By Sharla Sikes
It may sound a little tough to believe, but Voice over IP phone protocol has become an effective medium to send hidden messages. According to research done in Poland, there are â€œmany waysâ€ to hide messages in the data stream of VoIP calls.
Sending hidden messages, or steganography, isnâ€™t new; methods include hiding messages in wax tablets in ancient Greece, or more recently, invisible ink and microdots. Modern steganography makes use of digitally transmitted images and sound files to hide messages.
More than â€œsimply scrambling messages,â€ steganography wonâ€™t allow anyone to listen in. Hidden messages may only show as subtle changes to images, the content of spam messages or a little extra noise in voice over IP communications, which makes the messages extremely hard to detect. Software to unbundle and decipher the message is required even if it is detected.
This form of steganographyâ€”hidden messages within sound filesâ€”isnâ€™t new, either.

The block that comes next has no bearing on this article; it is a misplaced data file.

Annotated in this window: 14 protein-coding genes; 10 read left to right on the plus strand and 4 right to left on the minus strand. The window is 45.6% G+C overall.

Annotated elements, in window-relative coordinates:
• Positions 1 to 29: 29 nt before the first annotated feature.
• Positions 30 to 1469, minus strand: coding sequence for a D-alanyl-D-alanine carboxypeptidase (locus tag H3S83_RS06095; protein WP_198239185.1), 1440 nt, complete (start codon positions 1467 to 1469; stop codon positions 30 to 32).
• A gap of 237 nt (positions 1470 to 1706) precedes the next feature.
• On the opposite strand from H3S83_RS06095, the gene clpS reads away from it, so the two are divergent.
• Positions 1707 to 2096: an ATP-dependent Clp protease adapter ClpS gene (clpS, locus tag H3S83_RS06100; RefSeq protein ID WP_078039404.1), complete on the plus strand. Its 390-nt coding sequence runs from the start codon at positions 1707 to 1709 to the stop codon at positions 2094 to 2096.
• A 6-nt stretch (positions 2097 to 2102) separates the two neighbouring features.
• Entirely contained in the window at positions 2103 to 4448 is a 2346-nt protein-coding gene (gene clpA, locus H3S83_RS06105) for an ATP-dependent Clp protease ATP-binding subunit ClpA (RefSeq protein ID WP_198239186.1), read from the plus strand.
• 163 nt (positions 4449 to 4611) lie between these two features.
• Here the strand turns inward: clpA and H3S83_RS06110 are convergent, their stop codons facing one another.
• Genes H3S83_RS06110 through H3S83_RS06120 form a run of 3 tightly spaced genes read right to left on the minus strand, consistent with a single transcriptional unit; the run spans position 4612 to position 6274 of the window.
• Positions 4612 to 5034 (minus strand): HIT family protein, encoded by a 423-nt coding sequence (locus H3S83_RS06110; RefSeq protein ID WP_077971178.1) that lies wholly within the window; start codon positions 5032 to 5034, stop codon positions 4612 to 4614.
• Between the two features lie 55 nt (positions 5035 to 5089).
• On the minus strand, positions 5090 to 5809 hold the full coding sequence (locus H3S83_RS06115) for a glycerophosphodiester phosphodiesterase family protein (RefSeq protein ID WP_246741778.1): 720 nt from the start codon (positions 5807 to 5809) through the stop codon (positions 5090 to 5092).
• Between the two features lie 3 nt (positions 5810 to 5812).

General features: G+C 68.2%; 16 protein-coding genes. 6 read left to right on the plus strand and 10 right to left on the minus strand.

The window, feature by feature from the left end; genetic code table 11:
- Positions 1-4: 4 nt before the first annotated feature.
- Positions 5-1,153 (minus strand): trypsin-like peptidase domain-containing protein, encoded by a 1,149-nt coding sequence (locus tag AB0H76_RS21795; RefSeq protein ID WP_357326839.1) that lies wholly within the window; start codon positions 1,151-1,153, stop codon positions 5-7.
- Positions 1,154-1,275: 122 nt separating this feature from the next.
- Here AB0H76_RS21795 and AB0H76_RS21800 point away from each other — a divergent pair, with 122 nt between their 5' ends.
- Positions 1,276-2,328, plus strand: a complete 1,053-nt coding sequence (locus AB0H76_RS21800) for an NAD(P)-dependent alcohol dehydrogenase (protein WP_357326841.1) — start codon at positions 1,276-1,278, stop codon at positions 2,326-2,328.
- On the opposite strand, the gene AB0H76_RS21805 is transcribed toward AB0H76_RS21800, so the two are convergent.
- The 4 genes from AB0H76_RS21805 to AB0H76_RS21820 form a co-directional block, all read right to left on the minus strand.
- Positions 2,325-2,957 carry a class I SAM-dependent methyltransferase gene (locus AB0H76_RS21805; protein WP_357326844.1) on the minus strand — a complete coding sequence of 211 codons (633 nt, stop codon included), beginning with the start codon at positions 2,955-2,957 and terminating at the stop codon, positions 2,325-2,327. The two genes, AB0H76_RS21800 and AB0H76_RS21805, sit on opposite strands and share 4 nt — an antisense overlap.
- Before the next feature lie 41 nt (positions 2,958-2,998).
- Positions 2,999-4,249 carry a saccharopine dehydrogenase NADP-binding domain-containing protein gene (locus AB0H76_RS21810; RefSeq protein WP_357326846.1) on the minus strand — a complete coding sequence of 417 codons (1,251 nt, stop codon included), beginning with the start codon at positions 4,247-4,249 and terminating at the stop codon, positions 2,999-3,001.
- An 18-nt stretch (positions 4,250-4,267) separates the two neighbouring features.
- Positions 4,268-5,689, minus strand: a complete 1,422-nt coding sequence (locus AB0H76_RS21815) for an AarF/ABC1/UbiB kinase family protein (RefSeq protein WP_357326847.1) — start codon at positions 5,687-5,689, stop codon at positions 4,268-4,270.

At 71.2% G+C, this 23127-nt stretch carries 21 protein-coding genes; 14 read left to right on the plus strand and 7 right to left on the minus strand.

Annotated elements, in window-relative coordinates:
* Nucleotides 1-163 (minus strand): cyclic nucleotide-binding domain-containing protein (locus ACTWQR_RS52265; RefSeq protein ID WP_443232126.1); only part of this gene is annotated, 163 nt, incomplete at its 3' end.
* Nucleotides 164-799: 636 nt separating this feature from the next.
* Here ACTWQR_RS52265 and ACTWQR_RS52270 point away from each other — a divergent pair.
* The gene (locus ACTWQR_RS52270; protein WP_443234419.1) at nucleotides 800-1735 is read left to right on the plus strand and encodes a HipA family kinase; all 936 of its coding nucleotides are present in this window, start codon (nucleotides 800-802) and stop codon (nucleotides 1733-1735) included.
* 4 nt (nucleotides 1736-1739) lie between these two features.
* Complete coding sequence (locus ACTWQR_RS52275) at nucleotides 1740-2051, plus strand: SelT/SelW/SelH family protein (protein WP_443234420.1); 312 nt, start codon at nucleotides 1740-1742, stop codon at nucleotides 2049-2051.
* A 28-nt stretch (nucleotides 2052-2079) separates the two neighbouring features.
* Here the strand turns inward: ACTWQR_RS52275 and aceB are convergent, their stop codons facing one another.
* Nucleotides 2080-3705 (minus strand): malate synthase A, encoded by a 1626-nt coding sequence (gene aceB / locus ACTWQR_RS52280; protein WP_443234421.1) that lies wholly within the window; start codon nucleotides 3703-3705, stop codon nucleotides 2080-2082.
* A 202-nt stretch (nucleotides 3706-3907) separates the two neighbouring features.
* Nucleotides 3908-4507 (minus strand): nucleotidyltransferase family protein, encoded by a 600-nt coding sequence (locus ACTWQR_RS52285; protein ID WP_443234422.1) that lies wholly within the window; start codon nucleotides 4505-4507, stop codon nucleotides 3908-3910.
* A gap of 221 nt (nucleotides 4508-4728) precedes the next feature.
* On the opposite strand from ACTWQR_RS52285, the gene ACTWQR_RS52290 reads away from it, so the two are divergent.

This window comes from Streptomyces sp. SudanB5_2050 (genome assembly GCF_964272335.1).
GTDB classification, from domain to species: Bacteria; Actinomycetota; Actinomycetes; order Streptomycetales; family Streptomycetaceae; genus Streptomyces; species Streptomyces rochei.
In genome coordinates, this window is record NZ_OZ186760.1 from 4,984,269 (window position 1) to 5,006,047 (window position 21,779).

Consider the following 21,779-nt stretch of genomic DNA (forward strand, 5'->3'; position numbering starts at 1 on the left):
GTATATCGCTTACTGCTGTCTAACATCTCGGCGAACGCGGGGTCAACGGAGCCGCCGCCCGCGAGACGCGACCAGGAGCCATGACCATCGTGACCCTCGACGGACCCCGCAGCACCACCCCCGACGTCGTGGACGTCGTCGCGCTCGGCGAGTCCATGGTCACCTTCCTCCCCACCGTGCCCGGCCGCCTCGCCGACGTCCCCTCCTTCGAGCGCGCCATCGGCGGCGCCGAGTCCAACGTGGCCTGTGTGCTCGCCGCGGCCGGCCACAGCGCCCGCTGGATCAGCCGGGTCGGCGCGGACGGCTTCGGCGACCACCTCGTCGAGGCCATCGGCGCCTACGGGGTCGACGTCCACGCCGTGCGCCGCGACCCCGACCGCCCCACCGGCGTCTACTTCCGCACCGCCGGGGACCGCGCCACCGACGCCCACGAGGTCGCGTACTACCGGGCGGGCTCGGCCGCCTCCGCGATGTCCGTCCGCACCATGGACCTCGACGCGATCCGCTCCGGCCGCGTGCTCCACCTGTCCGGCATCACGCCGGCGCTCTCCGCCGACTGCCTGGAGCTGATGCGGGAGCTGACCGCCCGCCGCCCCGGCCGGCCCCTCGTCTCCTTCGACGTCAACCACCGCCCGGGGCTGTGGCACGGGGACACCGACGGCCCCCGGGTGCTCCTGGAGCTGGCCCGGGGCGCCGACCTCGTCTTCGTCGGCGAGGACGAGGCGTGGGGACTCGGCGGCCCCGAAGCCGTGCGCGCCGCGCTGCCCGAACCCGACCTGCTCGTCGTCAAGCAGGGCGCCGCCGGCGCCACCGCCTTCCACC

Security researchers Wojciech Mazurczyk and Krzysztof Szczypiorski at Warsaw University of Technology, Poland, have worked to explain and demonstrate steganography in VoIP.
They developed two techniques, based on VoIP systemsâ€™ redundancy and packet loss. The first takes advantage of unused fields in real-time control protocol and real-time transport protocol to pass the messages. The second hides messages using delayed audio packets. There are other possibilities detailed in the report, as well.
During experimentation, they sent more than 1.3 megabits during a nine-minute VoIP call, and the protocol method proved quicker.
VoIP is already frustrating law enforcement, since they have been unable to decipher messages from suspected terrorists using Skype, purely based on Skypeâ€™s own cryptography. Police in Germany may be developing software to intercept Skype calls.
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